Facet joints are small joints that connect the bones of the spine called vertebrae. They come in pairs on each side of the vertebral bones. They allow for motion of the spine like bending and twisting. The orientation of the facet joint dictates the direction of the motion it allows.
There are various causes of pain coming from the facet joint. Similar to the joints in your arms and legs, the facet joints are prone to wear and tear. They can develop degenerative changes or joint osteoarthritis. This is a common condition in older people. The capsule surrounding the facet joint, which is made of ligaments and connective tissue, can be overstretched creating a sprain injury. Autoimmune or Inflammatory conditions like rheumatoid arthritis can also affect the facet joints by causing inflammation and deterioration.
Pain in the facet joints are typically felt in the local region of the affected joint segmetns. The pain can be felt close to the midline in the neck, upper back, mid-back or low back. Sometimes the pain is referred to the head, shoulder blade, shoulder, thigh or buttock. Stiffness, grinding in the joints (crepitus) and muscle spasm are other symptoms associated with facet joint disorders.
The standard treatment for facet joint pain include a course of physical therapy, non-steroidal anti-inflammatory medications, pain relieving medications, and home exercise program. When conservative measures fail, injection therapy to the facet joints or to the nerves leading to the facet joints can be helpful.
What is a Facet Joint Injection?
Facet joint injection is a minimally invasive procedure that is performed in an outpatient medical clinic. Local anesthesia is typically used in the procedure. There is no need for sedation in most cases. The procedure is performed under fluoroscopic (live digital x-ray) guidance. The typical substances that are injected to the facet joint are steroid medication to decrease inflammation and local anesthesia to provide immediate pain relief. The effects of these medications can provide temporary pain relief that typically last for 3-4 months.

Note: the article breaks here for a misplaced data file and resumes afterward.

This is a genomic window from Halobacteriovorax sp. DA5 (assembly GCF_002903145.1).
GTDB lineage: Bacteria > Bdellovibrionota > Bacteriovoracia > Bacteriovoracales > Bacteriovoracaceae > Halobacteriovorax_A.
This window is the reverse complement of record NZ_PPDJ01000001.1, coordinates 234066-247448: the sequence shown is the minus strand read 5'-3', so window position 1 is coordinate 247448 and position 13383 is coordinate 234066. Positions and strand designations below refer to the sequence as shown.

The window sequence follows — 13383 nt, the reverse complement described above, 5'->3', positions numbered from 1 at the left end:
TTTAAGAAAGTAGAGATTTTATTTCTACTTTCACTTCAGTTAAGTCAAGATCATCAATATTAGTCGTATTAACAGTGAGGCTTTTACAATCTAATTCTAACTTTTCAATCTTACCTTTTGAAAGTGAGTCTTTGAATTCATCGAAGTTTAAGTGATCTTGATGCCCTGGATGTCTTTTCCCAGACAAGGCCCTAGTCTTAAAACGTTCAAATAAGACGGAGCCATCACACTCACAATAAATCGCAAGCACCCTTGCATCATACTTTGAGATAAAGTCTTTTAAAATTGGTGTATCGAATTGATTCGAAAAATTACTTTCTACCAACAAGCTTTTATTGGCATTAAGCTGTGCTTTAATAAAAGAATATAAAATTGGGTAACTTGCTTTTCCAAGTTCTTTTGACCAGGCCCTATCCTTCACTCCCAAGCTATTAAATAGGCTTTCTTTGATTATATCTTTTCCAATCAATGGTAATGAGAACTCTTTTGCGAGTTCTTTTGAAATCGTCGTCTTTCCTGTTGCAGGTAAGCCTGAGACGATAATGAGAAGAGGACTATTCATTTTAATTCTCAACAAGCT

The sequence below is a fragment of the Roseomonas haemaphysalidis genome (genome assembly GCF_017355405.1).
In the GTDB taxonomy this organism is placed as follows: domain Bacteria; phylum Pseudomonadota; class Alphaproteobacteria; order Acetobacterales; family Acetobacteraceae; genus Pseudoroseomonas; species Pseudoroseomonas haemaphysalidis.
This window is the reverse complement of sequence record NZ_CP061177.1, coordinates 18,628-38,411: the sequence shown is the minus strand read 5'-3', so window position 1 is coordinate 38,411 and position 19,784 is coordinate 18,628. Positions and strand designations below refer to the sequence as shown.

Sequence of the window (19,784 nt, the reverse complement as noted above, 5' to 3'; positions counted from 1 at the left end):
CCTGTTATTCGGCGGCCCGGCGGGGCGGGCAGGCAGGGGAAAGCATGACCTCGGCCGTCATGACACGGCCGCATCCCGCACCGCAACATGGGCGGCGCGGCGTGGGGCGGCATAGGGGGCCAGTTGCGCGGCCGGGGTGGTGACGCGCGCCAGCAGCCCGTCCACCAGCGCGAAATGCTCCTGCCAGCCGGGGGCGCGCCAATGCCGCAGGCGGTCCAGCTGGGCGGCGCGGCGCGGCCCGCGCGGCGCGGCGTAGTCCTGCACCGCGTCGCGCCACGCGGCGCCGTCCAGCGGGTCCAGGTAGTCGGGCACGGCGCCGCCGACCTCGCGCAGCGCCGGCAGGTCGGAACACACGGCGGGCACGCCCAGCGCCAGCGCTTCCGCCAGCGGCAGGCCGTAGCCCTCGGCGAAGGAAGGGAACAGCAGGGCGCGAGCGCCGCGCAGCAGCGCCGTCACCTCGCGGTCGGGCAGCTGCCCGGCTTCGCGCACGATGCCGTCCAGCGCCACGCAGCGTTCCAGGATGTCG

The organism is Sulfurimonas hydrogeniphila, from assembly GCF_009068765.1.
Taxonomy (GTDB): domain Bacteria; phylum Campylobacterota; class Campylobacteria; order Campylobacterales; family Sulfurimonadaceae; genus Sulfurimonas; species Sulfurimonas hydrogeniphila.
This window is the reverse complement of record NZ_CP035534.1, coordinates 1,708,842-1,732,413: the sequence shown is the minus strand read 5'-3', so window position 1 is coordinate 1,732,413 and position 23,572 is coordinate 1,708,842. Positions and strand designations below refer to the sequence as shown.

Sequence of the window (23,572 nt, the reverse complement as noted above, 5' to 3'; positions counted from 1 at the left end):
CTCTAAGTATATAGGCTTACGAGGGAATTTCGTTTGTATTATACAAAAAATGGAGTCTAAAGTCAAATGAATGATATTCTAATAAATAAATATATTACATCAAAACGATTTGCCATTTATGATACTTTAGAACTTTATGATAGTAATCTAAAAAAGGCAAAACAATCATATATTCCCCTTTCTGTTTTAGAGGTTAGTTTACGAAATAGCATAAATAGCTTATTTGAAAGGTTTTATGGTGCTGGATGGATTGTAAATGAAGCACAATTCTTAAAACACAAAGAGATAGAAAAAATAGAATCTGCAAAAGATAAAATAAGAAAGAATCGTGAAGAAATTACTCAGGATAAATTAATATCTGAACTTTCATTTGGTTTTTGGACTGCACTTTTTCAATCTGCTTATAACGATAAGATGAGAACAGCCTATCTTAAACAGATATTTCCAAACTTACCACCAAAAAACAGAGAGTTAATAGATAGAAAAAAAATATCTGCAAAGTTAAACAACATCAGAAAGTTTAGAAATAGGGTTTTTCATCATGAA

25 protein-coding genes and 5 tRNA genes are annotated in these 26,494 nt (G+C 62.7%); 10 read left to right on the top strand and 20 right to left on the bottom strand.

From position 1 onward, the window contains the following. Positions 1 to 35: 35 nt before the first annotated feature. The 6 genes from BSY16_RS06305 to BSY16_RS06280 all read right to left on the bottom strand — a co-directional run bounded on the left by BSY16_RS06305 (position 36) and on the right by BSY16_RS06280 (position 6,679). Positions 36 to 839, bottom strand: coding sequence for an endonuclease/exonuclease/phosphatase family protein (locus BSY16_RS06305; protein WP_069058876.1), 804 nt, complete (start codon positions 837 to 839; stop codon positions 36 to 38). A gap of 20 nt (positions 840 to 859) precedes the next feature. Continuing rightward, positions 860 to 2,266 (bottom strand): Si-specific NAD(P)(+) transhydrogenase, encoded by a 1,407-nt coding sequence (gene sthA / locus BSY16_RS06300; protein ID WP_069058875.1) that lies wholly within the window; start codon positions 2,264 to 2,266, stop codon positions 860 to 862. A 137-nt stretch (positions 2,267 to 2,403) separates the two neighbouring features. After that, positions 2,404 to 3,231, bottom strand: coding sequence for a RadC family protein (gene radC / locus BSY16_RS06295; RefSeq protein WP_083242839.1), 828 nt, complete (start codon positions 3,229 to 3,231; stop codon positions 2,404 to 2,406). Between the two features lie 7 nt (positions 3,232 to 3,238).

Another injection that can provide pain relief does not involve injection to the joint, rather it involves the injection of numbing agents to the pain transmitting nerves (medial branch) called a nerve block. If this procedure results to a positive reponse, another procedure called Radiofrequency Ablation (RFA) can be performed. This involves inducing a heat lesion to the medial branches to prevent transmission of pain signals to the brain.
The use of Orthobiologics is an alternative treatment to facet joint conditions. Although the research on these treatments for spinal conditions is relatively new, it has the potential to improve arthritis and provide long term pain relief.
Risks Associated with the Facet Joint Injection Procedure
Facet joint injections are relatively safe with minimal risks. Risks associated with this procedure may include:
- Discomfort at the Injection Site: These effects are temporary and typically resolve in a few hours.
- Adverse reaction to medications: Some of the medications used in the procedure can cause adverse reaction in susceptible individuals. It is important to review your medications with your physician prior to the procedure. Severe allergic reactions are rare.
- Bleeding: Patients who are taking blood thinners or have a bleeding disorder are at risk for bleeding when undergoing an injection procedure. Blood thinners are typically stopped for 3-5 days prior to the procedure, with the permission of your primary doctor, to avoid this risk.
- Infection: Infection is rare when the procedure is performed under strict sterile protocols and proper procedure technique.